I think Cleveland’s plan is to start Valbuena in AAA and allow him to build on his break-out season. Valbuena’s offensive numbers surged during his age-22 season, culminating in his Major League debut with Seattle. Below are Valbuena’s peripherals for the last two seasons:

2007 21 AA 505 .313 .378 .304 6.08 0.58 .140
2008 22 AA 277 .384 .483 .378 7.48 0.84 .179

AAA 246 .383 .373 .339 7.68 0.88 .071

MLB 54 .315 .347 .298 4.90 0.36 .102

There are a few positive signs in Valbuena’s minor league performance. He spent the entire 2007 season toiling in AA and only had modest offensive numbers to show for it. He was striking out almost 19% of the time and did not show much patience at the plate. Valbuena took what he learned in 2007 and ran with it, becoming a much more disciplined hitter in the process. By honing his batting eye and showing more patience, Valbuena was able to reduce his strikeouts and collect more walks. Once he started to get on base more, his overall offensive production (represented here by wOBA) improved by .074 points compared to his previous season in AA. Valbuena also started to make better contact with the ball, pushing his ISO up from .140 to .179.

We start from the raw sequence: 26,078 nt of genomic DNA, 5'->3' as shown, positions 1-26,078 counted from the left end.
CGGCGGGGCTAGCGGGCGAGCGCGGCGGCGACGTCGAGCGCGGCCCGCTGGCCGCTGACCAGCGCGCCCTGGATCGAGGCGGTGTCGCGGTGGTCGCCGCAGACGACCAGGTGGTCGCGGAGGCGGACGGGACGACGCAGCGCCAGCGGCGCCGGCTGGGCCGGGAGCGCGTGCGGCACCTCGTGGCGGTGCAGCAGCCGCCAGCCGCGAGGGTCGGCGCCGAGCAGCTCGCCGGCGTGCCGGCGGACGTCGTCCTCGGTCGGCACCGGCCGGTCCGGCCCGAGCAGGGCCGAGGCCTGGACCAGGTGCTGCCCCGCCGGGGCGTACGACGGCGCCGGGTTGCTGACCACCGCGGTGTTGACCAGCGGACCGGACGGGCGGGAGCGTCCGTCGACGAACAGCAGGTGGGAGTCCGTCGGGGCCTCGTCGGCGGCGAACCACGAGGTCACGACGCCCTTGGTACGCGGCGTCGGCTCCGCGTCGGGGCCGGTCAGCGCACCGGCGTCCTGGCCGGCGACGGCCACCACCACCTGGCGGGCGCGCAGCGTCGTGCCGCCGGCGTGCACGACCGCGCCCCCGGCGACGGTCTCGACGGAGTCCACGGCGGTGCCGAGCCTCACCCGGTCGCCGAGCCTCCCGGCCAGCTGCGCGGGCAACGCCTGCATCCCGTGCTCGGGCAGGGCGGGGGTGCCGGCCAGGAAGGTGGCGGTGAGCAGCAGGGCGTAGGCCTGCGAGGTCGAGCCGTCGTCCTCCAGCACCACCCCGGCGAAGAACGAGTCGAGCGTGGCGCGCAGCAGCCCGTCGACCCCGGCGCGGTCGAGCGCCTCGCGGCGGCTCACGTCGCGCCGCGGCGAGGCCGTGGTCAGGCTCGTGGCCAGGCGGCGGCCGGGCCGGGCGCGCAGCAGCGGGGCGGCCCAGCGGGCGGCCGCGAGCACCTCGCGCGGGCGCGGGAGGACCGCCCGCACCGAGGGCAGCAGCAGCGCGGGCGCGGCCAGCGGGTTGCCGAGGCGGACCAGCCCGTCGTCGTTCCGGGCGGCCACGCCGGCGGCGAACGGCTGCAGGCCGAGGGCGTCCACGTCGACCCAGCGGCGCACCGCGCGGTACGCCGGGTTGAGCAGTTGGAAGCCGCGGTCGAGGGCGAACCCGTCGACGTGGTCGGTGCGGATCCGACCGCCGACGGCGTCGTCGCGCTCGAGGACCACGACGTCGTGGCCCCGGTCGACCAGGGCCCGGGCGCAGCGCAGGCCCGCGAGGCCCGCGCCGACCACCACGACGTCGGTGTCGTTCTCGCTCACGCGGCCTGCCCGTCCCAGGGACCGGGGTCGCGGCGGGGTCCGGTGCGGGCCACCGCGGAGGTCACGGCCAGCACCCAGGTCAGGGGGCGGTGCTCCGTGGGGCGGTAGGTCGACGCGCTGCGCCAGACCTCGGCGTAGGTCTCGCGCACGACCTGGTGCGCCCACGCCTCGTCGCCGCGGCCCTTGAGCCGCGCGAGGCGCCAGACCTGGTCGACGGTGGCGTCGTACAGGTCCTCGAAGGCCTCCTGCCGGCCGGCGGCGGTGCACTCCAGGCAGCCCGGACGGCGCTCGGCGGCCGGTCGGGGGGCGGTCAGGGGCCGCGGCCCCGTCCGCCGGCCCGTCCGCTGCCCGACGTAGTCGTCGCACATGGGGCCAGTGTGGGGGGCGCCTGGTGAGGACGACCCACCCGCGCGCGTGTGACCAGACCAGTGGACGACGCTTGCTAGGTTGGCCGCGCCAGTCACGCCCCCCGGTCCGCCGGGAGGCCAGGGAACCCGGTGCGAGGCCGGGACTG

Seattle rewarded Valbuena’s work ethic with a promotion to AAA mid-season. Even though his power numbers took a nosedive in his first exposure to AAA pitching, Valbuena’s OBP held steady while his strikeout and walk rates actually improved. This is the most important trend from Valbuena’s time in the upper-minors. Despite having to adjust to tougher pitching in AAA, his ability to reach base and earn walks continued to improve. Valbuena’s power numbers should bounce back naturally as long as he continues to see the ball well. He may also develop more power in his swing as he ages. Many young players tend to press and go for the long ball, so the opposite trend will occur (OBP and K head south at the expense of a few more extra base hits). Valbuena has done a good job of avoiding this pitfall.